Time trends in pharyngeal cancer incidence in Norway 1981–2005: a subsite analysis based on a reabstraction and recoding of registered cases
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- Mork, J., Møller, B., Dahl, T. et al. Cancer Causes Control (2010) 21: 1397. doi:10.1007/s10552-010-9567-9
Incidence rates of oropharyngeal squamous cell carcinoma (SCC) have been reported to be increasing in several countries in recent decades, contrasting with trends of SCCs diagnosed in neighboring anatomical sites. We investigated whether changes in classification systems and/or coding/registration practices might explain the trends in Norway, focusing on changes in oropharyngeal cancer.
Trends in cancers of the oropharynx, base of tongue, nasopharynx, hypopharynx were graphically presented for the period 1981–2005, before and after recoding. Age-period-cohort and future prediction models were fitted to oropharyngeal SCC incidence.
A total of 85 (3.7%) of the 2315 pharyngeal cancers required recoding. Rates of oropharyngeal cancer in Norway were consistently two to three times higher in men, with rapid increases in both men (5% per annum) and women (4.2% per annum). Assuming generational effects, male cohorts born 1915–1950 were at increasingly higher risk of the disease. The number of oropharyngeal cancer cases is expected to double in Norway by 2020.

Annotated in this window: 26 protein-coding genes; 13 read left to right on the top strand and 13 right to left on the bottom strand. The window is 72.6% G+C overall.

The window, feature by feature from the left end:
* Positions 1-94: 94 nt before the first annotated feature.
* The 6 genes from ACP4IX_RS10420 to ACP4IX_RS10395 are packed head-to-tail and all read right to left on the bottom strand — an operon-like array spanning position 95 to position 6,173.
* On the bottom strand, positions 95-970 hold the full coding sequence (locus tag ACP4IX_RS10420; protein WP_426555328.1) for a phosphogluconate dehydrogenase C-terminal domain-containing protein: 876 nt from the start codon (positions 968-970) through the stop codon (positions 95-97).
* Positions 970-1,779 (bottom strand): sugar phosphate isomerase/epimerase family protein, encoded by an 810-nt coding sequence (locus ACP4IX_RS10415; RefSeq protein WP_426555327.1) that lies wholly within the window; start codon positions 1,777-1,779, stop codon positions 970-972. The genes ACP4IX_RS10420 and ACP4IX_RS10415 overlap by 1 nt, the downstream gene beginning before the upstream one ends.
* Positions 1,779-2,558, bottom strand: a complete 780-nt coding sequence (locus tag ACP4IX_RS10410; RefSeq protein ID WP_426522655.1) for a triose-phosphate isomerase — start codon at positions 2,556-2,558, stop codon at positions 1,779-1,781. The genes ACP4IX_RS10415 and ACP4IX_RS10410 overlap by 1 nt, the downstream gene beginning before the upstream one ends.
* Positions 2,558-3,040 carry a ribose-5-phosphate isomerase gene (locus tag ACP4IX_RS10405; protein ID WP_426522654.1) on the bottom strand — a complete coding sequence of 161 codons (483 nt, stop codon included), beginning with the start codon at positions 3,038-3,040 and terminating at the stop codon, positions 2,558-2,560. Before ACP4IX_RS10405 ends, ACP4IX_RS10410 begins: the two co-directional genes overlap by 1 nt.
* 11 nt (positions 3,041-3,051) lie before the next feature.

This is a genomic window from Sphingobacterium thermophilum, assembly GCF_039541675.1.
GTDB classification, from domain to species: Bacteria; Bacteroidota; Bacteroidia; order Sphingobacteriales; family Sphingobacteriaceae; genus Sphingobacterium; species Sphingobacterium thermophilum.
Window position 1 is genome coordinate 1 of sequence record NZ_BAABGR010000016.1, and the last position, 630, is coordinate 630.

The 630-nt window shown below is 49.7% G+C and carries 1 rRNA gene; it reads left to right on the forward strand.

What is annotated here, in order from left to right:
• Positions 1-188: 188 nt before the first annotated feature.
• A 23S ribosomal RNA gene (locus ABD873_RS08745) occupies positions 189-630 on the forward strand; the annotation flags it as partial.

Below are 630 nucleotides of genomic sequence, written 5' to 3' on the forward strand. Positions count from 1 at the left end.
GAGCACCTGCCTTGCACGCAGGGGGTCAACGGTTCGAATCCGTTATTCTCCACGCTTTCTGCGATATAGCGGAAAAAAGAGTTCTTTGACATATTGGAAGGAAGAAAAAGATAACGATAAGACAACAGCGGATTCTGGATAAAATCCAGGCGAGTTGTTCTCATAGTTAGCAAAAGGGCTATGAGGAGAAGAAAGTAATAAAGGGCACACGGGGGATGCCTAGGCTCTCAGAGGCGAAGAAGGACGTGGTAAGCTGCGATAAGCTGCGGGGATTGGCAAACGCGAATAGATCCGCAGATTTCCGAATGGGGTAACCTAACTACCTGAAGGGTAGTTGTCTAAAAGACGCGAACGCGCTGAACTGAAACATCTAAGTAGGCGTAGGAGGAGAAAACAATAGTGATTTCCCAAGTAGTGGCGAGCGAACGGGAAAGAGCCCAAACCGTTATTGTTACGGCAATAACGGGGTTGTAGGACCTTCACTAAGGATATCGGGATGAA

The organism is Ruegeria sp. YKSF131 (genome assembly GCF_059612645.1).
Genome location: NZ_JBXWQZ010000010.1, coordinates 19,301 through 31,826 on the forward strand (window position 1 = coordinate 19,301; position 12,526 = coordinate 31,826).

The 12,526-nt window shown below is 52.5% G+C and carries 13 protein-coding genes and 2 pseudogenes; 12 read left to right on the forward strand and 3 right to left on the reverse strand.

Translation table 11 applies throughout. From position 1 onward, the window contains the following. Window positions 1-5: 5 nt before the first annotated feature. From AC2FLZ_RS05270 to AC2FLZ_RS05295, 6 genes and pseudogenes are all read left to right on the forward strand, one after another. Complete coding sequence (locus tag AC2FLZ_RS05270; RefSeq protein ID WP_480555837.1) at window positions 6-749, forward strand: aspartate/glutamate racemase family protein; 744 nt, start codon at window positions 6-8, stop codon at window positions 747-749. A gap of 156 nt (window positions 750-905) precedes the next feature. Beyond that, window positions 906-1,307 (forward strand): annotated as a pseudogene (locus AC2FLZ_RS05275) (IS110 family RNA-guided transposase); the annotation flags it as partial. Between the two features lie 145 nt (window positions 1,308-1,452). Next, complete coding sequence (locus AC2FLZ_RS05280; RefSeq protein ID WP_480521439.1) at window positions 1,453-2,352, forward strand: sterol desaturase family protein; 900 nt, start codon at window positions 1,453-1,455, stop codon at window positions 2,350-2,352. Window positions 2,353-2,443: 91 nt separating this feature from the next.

The trends were not considered materially biased by potential artefacts. The increasingly higher proportion of oropharyngeal SCC cancers is more likely explained by other factors, including an increasing high-risk HPV prevalence among recent cohorts. These results will likely have consequences on treatment and health care provision in the near future.